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Reviews Categories | Receivers: Vintage amateur | Heathkit SB-303 Help

Reviews Summary for Heathkit SB-303
Heathkit SB-303 Reviews: 15 Average rating: 4.3/5 MSRP: $389
Description: Solid state ham band receiver, integrates with the rest of Heathkit SB-line
Product is not in production.
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N4UE Rating: 5/5 Jul 29, 2017 13:58 Send this review to a friend
Liked it so much I bought another  Time owned: 3 to 6 months
I collect receivers. Have a LOT, but I was so impressed with the initial SB-303, I bought another.
It came up on eBay for a very low 'buy it now' price. Had the usual 'parts/not working' caveat.
It arrived with the best packing I've seen in many years.
Out of the box it was dead, but as expected of this vintage radio, all it tool was some careful application of DeOxit. The face of the radio looks like the day it was built.
I haven't even gone through the alignment yet, but it works excellent.

If you work on enough of these SB-3XX series, you can get pretty good getting the tuning mechanism working 'ok'....
Not like my Collins radios, but close.

Have fun.

N4UE Rating: 5/5 Jul 6, 2017 15:41 Send this review to a friend
Easy "5"  Time owned: 0 to 3 months
I've recently been on a Heathkit receiver spree. I purchased a 301, a 300, and just a couple of days ago, I got a 303.
I was kinda wary because of the radio's mixed reviews. Like the 301 and 300, this radio had all three filters, which is a nice touch. This example was well built and the tuning mechanism works perfectly. I had to adjust one of the other receivers, but having been through this (in great pain) with my 75S-3, it was not difficult.
Too sensitive? Yes, it has great sensitivity but I cannot understand why ops don't understand RF Gain and ATTENUATOR.

This example has one issue. The S-Meter is intermittent. A new one is one the way.

BTW, a 'gotcha' that got me. I replace the dial lamps in all my radios with LEDs. I buy them by the 100.
The dial lamps in the 303 are 3 #47s in SERIES.
Back to the bulbs until I come up with a solution......

Great radio and enjoy the hobby.

KI6EQW Rating: 4/5 Jan 3, 2010 20:08 Send this review to a friend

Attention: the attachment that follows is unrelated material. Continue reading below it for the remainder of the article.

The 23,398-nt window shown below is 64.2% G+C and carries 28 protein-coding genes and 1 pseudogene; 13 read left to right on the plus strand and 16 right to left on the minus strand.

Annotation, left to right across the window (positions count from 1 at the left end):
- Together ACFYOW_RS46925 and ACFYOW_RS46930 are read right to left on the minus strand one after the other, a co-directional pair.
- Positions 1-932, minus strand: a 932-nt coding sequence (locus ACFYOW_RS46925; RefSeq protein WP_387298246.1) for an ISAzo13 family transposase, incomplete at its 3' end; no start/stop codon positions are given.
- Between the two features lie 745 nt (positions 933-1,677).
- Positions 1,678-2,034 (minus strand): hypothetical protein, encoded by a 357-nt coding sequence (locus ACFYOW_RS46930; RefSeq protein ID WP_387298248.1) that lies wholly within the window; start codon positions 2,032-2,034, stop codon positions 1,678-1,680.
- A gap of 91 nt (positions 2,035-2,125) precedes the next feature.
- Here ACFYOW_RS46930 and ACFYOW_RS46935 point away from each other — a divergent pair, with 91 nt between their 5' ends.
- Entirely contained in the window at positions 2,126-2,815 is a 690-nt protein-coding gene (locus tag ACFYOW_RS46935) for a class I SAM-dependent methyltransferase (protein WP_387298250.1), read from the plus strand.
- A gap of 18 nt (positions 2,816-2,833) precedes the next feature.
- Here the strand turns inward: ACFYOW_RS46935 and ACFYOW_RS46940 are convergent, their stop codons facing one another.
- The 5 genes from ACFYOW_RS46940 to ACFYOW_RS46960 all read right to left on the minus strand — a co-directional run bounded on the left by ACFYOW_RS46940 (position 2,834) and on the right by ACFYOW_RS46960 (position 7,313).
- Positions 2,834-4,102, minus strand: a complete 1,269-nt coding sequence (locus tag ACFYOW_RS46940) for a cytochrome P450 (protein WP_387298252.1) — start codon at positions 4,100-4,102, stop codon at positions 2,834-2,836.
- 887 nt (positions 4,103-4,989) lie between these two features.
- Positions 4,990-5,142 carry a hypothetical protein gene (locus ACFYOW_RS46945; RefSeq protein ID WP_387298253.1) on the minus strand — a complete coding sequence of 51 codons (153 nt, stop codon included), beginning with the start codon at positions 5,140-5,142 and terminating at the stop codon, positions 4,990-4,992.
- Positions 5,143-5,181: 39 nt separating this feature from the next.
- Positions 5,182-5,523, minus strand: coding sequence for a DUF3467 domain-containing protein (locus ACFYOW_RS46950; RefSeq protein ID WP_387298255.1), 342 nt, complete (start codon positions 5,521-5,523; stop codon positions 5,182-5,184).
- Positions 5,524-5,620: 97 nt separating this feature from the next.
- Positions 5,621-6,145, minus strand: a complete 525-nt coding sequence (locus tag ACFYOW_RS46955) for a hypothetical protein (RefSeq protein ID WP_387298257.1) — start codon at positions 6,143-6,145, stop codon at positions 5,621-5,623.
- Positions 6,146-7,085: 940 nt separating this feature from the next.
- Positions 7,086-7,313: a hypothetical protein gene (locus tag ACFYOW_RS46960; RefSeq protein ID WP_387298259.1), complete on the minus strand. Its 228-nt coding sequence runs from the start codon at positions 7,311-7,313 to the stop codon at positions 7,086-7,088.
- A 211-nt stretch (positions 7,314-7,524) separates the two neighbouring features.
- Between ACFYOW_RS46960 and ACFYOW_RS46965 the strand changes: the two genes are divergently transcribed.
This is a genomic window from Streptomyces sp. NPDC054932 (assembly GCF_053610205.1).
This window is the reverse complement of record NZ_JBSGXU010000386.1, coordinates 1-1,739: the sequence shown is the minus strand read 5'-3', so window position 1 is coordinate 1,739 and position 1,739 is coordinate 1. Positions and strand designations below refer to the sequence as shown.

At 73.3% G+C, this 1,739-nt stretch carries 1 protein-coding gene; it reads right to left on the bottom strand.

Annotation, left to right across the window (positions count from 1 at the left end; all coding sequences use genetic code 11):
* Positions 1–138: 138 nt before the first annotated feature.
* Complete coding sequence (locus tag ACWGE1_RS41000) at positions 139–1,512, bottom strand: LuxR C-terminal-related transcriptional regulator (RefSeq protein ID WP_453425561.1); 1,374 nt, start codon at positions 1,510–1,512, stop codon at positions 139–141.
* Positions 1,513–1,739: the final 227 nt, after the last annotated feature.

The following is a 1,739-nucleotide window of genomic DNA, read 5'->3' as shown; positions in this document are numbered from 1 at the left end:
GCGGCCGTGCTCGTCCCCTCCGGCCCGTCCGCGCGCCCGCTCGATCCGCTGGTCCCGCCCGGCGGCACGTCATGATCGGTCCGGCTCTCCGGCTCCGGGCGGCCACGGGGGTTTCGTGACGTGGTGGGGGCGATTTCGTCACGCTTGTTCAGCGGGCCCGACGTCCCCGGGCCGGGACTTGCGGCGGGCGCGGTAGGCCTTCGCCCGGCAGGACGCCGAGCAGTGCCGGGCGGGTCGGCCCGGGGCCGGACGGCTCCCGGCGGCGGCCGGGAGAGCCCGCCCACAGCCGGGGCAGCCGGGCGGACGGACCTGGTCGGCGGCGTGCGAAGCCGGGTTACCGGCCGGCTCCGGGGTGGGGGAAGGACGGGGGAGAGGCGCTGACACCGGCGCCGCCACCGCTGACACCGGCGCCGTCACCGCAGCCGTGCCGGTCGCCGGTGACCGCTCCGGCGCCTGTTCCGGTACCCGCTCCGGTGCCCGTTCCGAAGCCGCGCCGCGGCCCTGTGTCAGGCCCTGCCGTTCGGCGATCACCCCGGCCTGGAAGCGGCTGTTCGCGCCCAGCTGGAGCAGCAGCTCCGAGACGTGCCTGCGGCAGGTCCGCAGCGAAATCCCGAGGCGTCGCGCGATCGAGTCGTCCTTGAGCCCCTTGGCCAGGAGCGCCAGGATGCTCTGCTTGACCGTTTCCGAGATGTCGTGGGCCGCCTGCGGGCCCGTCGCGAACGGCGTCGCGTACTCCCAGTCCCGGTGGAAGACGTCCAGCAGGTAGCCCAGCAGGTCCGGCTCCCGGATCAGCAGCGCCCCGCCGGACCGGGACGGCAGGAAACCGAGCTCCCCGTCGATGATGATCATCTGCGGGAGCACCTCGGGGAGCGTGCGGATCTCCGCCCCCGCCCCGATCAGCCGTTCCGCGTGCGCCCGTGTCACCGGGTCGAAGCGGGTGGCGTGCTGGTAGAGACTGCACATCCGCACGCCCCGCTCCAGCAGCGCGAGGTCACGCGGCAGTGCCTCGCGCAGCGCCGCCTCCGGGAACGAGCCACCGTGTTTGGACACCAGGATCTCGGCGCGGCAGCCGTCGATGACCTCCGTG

I was surprised!  Time owned: 3 to 6 months
Purchased on Ebay for a little over $200. Unit was in nice condition with all three filters. Usual cracks on the dial, but minor in nature. Plugged it in, and no signal/volume. Contacted the seller who said it worked when in his possession, but he agreed to split repair costs--an honest seller. Contacted RTO, and away it went for 45 days. Repairs were $95 bucks. LMO needed lubrication, set needed alignment, everything else was OK. Unit came back, and same problems. The description of work by RTO gave me a clue as to the problem, and the tape along the bottom of the RF, and audio boards confirmed it, the two boards had simply wiggled loose during shipping. I reseated them, and voila,the radio was perfect. I was very pleased with its performance, and the addition of a Timewave DSP 9+, made it all the better. Ebay is a mixed bag, and I usually assume there will be something wrong with the piece when it arrives . I stay away from sellers without call signs unless it is a low cost item. Enjoy the SB-303, it is a very nice unit for its time, and fun to use.
WA4AOS Rating: 4/5 Jan 3, 2010 17:22 Send this review to a friend
Almost Decent  Time owned: more than 12 months
As the last reviewer said, it's basically a nice radio but like all of the SB series, the dial mechanism stinks and that's putting it mildly. Many of the examples I have worked on in recent years often have a crack in the dial if not several and are usually have a crazed background.

In my business, I service mainly R 390, R 390A, R 392 receivers as well as some Drake C lines and Hammarlund HQ 1XX receivers.
I often work on SB gear as well and have been considering for some time redesigning and making available replacement dials for the SB series.

I would probably only make the dial KHz and MHz parts available and would strive to have the same visual effect but a more reliable tuning mech.
There are many SB XXX's still in use and with the interest in vintage gear these days, it might be worth my time and investment to make a kit available. I would be lucky to break even on a project like this but who knows.
I would welcome any comments or feedback with regard to interest in an improved tuning mech.